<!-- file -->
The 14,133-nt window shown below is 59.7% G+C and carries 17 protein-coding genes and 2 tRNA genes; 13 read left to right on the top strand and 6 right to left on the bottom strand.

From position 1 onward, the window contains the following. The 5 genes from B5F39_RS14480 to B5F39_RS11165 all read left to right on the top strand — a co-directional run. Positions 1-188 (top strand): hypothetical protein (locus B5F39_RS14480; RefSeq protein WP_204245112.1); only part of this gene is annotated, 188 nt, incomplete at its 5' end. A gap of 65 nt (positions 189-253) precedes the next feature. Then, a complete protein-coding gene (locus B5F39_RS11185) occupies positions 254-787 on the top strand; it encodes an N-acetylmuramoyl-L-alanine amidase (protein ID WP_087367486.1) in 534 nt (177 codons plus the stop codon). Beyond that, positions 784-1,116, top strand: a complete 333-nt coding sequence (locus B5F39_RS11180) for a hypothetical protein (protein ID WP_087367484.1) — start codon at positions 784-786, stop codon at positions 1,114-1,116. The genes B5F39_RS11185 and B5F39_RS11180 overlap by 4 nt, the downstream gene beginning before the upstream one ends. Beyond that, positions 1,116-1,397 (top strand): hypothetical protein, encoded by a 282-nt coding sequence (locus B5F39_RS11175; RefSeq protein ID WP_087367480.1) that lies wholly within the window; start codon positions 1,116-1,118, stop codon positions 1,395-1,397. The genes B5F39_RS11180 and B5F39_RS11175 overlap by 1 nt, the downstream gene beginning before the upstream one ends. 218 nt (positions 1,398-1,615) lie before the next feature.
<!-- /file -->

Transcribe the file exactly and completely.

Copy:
The 14,133-nt window shown below is 59.7% G+C and carries 17 protein-coding genes and 2 tRNA genes; 13 read left to right on the top strand and 6 right to left on the bottom strand.

From position 1 onward, the window contains the following. The 5 genes from B5F39_RS14480 to B5F39_RS11165 all read left to right on the top strand — a co-directional run. Positions 1-188 (top strand): hypothetical protein (locus B5F39_RS14480; RefSeq protein WP_204245112.1); only part of this gene is annotated, 188 nt, incomplete at its 5' end. A gap of 65 nt (positions 189-253) precedes the next feature. Then, a complete protein-coding gene (locus B5F39_RS11185) occupies positions 254-787 on the top strand; it encodes an N-acetylmuramoyl-L-alanine amidase (protein ID WP_087367486.1) in 534 nt (177 codons plus the stop codon). Beyond that, positions 784-1,116, top strand: a complete 333-nt coding sequence (locus B5F39_RS11180) for a hypothetical protein (protein ID WP_087367484.1) — start codon at positions 784-786, stop codon at positions 1,114-1,116. The genes B5F39_RS11185 and B5F39_RS11180 overlap by 4 nt, the downstream gene beginning before the upstream one ends. Beyond that, positions 1,116-1,397 (top strand): hypothetical protein, encoded by a 282-nt coding sequence (locus B5F39_RS11175; RefSeq protein ID WP_087367480.1) that lies wholly within the window; start codon positions 1,116-1,118, stop codon positions 1,395-1,397. The genes B5F39_RS11180 and B5F39_RS11175 overlap by 1 nt, the downstream gene beginning before the upstream one ends. 218 nt (positions 1,398-1,615) lie before the next feature.